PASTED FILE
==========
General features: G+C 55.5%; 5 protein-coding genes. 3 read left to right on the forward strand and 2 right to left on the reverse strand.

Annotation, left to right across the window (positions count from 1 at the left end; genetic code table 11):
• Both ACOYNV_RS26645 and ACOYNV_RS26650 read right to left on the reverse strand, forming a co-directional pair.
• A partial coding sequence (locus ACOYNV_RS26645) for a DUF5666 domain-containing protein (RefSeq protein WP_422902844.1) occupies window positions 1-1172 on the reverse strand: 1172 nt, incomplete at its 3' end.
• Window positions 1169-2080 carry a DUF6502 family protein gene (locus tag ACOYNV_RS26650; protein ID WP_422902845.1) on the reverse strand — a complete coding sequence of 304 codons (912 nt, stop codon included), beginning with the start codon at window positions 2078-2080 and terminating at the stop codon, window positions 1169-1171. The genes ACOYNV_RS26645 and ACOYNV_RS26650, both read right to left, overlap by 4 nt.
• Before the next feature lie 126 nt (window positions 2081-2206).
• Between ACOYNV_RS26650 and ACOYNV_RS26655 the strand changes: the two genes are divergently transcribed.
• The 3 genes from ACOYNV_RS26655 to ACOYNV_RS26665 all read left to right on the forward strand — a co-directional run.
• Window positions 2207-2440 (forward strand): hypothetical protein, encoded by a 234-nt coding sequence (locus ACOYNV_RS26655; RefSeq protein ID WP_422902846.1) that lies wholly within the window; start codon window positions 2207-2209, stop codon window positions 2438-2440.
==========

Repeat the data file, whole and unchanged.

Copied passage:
General features: G+C 55.5%; 5 protein-coding genes. 3 read left to right on the forward strand and 2 right to left on the reverse strand.

Annotation, left to right across the window (positions count from 1 at the left end; genetic code table 11):
• Both ACOYNV_RS26645 and ACOYNV_RS26650 read right to left on the reverse strand, forming a co-directional pair.
• A partial coding sequence (locus ACOYNV_RS26645) for a DUF5666 domain-containing protein (RefSeq protein WP_422902844.1) occupies window positions 1-1172 on the reverse strand: 1172 nt, incomplete at its 3' end.
• Window positions 1169-2080 carry a DUF6502 family protein gene (locus tag ACOYNV_RS26650; protein ID WP_422902845.1) on the reverse strand — a complete coding sequence of 304 codons (912 nt, stop codon included), beginning with the start codon at window positions 2078-2080 and terminating at the stop codon, window positions 1169-1171. The genes ACOYNV_RS26645 and ACOYNV_RS26650, both read right to left, overlap by 4 nt.
• Before the next feature lie 126 nt (window positions 2081-2206).
• Between ACOYNV_RS26650 and ACOYNV_RS26655 the strand changes: the two genes are divergently transcribed.
• The 3 genes from ACOYNV_RS26655 to ACOYNV_RS26665 all read left to right on the forward strand — a co-directional run.
• Window positions 2207-2440 (forward strand): hypothetical protein, encoded by a 234-nt coding sequence (locus ACOYNV_RS26655; RefSeq protein ID WP_422902846.1) that lies wholly within the window; start codon window positions 2207-2209, stop codon window positions 2438-2440.